understanding email chain letters

the other day i received an email from a friend. it started with the ominous “please read and pass on”. immediately my antennae went up; in my experience, 95% of such emails turn out to be hoaxes.

the friend of mine who passed the email on to me is an ex teacher, has an excellent education, and is well read. why, i wondered, did he fall for this hoax?

here are a few excerpts of that particular chain letter:

Outrage in South Africa … Last week a 3 year old girl was beaten and raped … The man responsible was released … If you are too busy to read this then … The Government is planning to close the child protection unit and this is a petition against it … You may have already heard that there’s a myth in South Africa that
having sex with a virgin will cure AIDS … Recently in Cape Town, a 9-month-old baby was raped by 6 men. Please think about that for a moment … Please don’t be complacent, do something … You can make a difference …

who in their right mind would not be outraged against something horrible like this? what feeling person would just be complacent and yawn and say, “naw, i’m too busy”? who among the well educated does not want to stop and think and bust awful myths like the one discussed in this letter? who wouldn’t want to make a difference here?

feelings like the outrage and compassion that are elicited by this letter create a tension in our emotional make-up. our first reaction is to break that tension. this urge to break that tension, to re-establish our emotional balance, drives us to run to the nearest exit, so to say.

and lo! here it is! we are outraged and feel compassionate and need to do something about it and right here, we can do something! we can sign a petition, send on the email, just with a few keystrokes or clicks and right away, we can regain our emotional equilibrium and feel better. phew.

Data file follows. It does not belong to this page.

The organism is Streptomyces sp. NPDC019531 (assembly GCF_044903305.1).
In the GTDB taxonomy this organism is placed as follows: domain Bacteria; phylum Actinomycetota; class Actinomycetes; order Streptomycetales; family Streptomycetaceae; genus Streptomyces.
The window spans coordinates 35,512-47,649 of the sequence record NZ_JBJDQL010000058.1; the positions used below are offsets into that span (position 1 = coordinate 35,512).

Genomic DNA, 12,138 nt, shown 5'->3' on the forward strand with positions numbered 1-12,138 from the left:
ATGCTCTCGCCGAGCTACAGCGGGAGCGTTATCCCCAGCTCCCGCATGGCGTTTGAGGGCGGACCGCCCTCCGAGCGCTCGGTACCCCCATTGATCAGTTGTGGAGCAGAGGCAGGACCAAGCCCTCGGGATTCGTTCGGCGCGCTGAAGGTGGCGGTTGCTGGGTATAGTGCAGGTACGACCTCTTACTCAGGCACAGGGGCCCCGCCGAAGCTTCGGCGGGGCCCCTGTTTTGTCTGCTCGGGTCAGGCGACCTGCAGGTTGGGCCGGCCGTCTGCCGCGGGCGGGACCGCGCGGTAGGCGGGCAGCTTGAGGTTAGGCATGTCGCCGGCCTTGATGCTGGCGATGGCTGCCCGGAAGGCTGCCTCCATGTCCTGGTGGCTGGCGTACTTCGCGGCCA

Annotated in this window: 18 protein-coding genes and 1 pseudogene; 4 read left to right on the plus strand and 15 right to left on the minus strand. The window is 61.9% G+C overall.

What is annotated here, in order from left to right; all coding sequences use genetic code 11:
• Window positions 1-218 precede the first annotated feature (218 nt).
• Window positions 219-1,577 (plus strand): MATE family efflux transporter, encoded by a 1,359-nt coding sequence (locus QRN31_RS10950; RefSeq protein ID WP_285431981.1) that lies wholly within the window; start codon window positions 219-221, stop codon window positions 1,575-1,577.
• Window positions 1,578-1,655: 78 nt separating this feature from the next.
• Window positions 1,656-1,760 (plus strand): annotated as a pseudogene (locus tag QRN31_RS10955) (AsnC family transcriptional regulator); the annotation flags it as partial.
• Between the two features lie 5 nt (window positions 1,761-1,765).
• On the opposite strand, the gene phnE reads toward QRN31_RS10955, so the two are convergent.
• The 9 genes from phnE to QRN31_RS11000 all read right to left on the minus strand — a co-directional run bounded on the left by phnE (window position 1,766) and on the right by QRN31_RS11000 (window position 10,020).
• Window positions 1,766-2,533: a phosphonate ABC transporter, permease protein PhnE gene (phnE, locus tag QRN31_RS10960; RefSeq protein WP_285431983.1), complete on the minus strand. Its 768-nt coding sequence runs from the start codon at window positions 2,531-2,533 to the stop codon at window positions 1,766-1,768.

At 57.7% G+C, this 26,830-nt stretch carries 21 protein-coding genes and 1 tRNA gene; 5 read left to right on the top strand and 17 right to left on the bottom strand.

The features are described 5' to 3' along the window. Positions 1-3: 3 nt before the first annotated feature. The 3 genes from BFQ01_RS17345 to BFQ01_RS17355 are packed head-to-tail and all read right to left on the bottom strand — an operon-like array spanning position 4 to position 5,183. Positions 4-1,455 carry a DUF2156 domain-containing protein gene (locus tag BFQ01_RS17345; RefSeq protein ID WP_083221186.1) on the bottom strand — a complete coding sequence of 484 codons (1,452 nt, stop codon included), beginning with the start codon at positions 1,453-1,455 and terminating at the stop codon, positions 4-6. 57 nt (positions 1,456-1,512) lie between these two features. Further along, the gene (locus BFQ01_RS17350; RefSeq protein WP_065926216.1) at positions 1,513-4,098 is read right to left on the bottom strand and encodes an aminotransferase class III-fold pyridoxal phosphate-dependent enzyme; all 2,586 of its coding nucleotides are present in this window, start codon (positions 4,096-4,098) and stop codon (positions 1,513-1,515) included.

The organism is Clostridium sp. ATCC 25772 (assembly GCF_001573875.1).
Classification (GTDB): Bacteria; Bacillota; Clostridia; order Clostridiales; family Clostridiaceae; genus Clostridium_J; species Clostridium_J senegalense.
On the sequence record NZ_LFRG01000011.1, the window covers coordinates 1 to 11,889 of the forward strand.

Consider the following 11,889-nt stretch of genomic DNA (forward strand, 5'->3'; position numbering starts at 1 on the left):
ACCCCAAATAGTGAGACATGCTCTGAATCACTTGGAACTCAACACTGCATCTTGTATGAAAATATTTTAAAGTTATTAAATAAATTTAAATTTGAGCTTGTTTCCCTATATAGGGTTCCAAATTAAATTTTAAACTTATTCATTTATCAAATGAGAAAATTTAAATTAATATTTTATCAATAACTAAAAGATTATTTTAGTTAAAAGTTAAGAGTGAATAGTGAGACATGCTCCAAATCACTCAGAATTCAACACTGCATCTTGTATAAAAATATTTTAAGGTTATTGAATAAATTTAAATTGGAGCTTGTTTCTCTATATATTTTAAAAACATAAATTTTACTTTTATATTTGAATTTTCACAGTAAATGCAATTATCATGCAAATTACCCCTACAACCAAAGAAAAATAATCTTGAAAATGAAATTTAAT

this explains why an otherwise very rational person can easily fall prey to such chain letters.

having seen many such letters, and having made it one of my missions to dispel urban myths, my personal outrage went in another direction. i was irritated by the letter’s play on people’s noble emotions, and by its use of very real problems to … well, i don’t even know what the aim of the letter is.

child rape does happen in south africa (and in other parts of the world, including canada), and we do need to do something about it. but, for heaven’s sake, let’s not just run to the nearest exit to rid ourselves of uncomfortable feelings, let’s stop and think.

my personal solution to this was to talk to an acquaintance from south africa and ask him to give me some background on charities that work. he put me in contact with someone here in vancouver who is involved with education without borders.

i chose to donate there, through canada helps. other possibilities are nelson mandela’s children’s fund or world vision.

you can find more information on this particular petition (and hoax) here and on internet petitions in general here.

if you want to learn more about internet urban legends and hoaxes, here are a few good sites:

university of california at berkeley urban legends site
evaluating internet information
isabella mori
counselling in vancouver

23 thoughts on “understanding email chain letters

  1. Erin